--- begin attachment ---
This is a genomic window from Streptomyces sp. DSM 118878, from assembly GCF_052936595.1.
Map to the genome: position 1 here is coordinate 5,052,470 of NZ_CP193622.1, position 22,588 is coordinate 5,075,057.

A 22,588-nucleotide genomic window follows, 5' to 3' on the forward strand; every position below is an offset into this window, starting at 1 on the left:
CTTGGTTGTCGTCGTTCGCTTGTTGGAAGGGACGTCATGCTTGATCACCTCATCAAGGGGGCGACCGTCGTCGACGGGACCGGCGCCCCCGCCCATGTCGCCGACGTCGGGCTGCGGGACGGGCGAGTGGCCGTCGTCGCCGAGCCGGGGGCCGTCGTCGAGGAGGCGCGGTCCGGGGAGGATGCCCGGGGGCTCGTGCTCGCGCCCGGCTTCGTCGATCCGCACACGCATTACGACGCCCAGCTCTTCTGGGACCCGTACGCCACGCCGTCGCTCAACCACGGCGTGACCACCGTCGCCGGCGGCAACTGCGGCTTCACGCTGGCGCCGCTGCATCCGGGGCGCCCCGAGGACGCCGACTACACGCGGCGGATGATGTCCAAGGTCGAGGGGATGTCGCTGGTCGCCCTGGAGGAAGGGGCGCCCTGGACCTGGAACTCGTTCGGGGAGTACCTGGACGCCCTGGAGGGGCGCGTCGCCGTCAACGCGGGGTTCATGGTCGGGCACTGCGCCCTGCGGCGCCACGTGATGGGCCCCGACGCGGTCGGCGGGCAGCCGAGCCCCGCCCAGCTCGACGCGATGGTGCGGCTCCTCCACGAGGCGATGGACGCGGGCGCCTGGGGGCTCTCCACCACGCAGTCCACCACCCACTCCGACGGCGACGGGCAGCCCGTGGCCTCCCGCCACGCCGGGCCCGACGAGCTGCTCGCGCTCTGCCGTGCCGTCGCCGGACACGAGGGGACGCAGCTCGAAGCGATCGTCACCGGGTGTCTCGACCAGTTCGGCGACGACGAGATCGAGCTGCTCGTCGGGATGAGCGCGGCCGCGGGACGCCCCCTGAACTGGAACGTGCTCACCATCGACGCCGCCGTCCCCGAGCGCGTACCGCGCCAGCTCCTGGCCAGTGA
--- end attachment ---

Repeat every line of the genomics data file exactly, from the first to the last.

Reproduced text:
This is a genomic window from Streptomyces sp. DSM 118878, from assembly GCF_052936595.1.
Map to the genome: position 1 here is coordinate 5,052,470 of NZ_CP193622.1, position 22,588 is coordinate 5,075,057.

A 22,588-nucleotide genomic window follows, 5' to 3' on the forward strand; every position below is an offset into this window, starting at 1 on the left:
CTTGGTTGTCGTCGTTCGCTTGTTGGAAGGGACGTCATGCTTGATCACCTCATCAAGGGGGCGACCGTCGTCGACGGGACCGGCGCCCCCGCCCATGTCGCCGACGTCGGGCTGCGGGACGGGCGAGTGGCCGTCGTCGCCGAGCCGGGGGCCGTCGTCGAGGAGGCGCGGTCCGGGGAGGATGCCCGGGGGCTCGTGCTCGCGCCCGGCTTCGTCGATCCGCACACGCATTACGACGCCCAGCTCTTCTGGGACCCGTACGCCACGCCGTCGCTCAACCACGGCGTGACCACCGTCGCCGGCGGCAACTGCGGCTTCACGCTGGCGCCGCTGCATCCGGGGCGCCCCGAGGACGCCGACTACACGCGGCGGATGATGTCCAAGGTCGAGGGGATGTCGCTGGTCGCCCTGGAGGAAGGGGCGCCCTGGACCTGGAACTCGTTCGGGGAGTACCTGGACGCCCTGGAGGGGCGCGTCGCCGTCAACGCGGGGTTCATGGTCGGGCACTGCGCCCTGCGGCGCCACGTGATGGGCCCCGACGCGGTCGGCGGGCAGCCGAGCCCCGCCCAGCTCGACGCGATGGTGCGGCTCCTCCACGAGGCGATGGACGCGGGCGCCTGGGGGCTCTCCACCACGCAGTCCACCACCCACTCCGACGGCGACGGGCAGCCCGTGGCCTCCCGCCACGCCGGGCCCGACGAGCTGCTCGCGCTCTGCCGTGCCGTCGCCGGACACGAGGGGACGCAGCTCGAAGCGATCGTCACCGGGTGTCTCGACCAGTTCGGCGACGACGAGATCGAGCTGCTCGTCGGGATGAGCGCGGCCGCGGGACGCCCCCTGAACTGGAACGTGCTCACCATCGACGCCGCCGTCCCCGAGCGCGTACCGCGCCAGCTCCTGGCCAGTGA